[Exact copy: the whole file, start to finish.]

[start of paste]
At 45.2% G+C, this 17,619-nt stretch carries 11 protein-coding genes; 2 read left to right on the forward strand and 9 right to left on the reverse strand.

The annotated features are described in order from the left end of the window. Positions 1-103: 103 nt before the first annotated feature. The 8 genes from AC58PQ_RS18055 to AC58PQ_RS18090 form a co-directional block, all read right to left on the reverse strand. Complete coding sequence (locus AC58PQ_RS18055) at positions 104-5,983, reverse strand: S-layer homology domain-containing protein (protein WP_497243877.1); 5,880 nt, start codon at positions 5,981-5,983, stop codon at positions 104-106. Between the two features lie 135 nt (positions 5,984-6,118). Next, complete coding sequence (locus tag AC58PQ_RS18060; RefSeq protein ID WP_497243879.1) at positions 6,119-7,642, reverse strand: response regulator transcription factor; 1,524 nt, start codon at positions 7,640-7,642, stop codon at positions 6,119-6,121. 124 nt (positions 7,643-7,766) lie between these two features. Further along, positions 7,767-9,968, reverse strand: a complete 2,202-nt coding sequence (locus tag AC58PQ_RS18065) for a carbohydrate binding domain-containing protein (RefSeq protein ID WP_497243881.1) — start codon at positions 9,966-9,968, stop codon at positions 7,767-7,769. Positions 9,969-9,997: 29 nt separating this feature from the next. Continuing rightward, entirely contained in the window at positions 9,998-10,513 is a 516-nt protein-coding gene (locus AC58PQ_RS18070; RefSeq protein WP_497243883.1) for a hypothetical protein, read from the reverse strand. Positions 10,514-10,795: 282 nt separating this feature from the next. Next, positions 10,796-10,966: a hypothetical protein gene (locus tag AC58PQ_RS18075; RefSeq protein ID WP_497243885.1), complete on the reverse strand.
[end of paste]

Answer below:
At 45.2% G+C, this 17,619-nt stretch carries 11 protein-coding genes; 2 read left to right on the forward strand and 9 right to left on the reverse strand.

The annotated features are described in order from the left end of the window. Positions 1-103: 103 nt before the first annotated feature. The 8 genes from AC58PQ_RS18055 to AC58PQ_RS18090 form a co-directional block, all read right to left on the reverse strand. Complete coding sequence (locus AC58PQ_RS18055) at positions 104-5,983, reverse strand: S-layer homology domain-containing protein (protein WP_497243877.1); 5,880 nt, start codon at positions 5,981-5,983, stop codon at positions 104-106. Between the two features lie 135 nt (positions 5,984-6,118). Next, complete coding sequence (locus tag AC58PQ_RS18060; RefSeq protein ID WP_497243879.1) at positions 6,119-7,642, reverse strand: response regulator transcription factor; 1,524 nt, start codon at positions 7,640-7,642, stop codon at positions 6,119-6,121. 124 nt (positions 7,643-7,766) lie between these two features. Further along, positions 7,767-9,968, reverse strand: a complete 2,202-nt coding sequence (locus tag AC58PQ_RS18065) for a carbohydrate binding domain-containing protein (RefSeq protein ID WP_497243881.1) — start codon at positions 9,966-9,968, stop codon at positions 7,767-7,769. Positions 9,969-9,997: 29 nt separating this feature from the next. Continuing rightward, entirely contained in the window at positions 9,998-10,513 is a 516-nt protein-coding gene (locus AC58PQ_RS18070; RefSeq protein WP_497243883.1) for a hypothetical protein, read from the reverse strand. Positions 10,514-10,795: 282 nt separating this feature from the next. Next, positions 10,796-10,966: a hypothetical protein gene (locus tag AC58PQ_RS18075; RefSeq protein ID WP_497243885.1), complete on the reverse strand.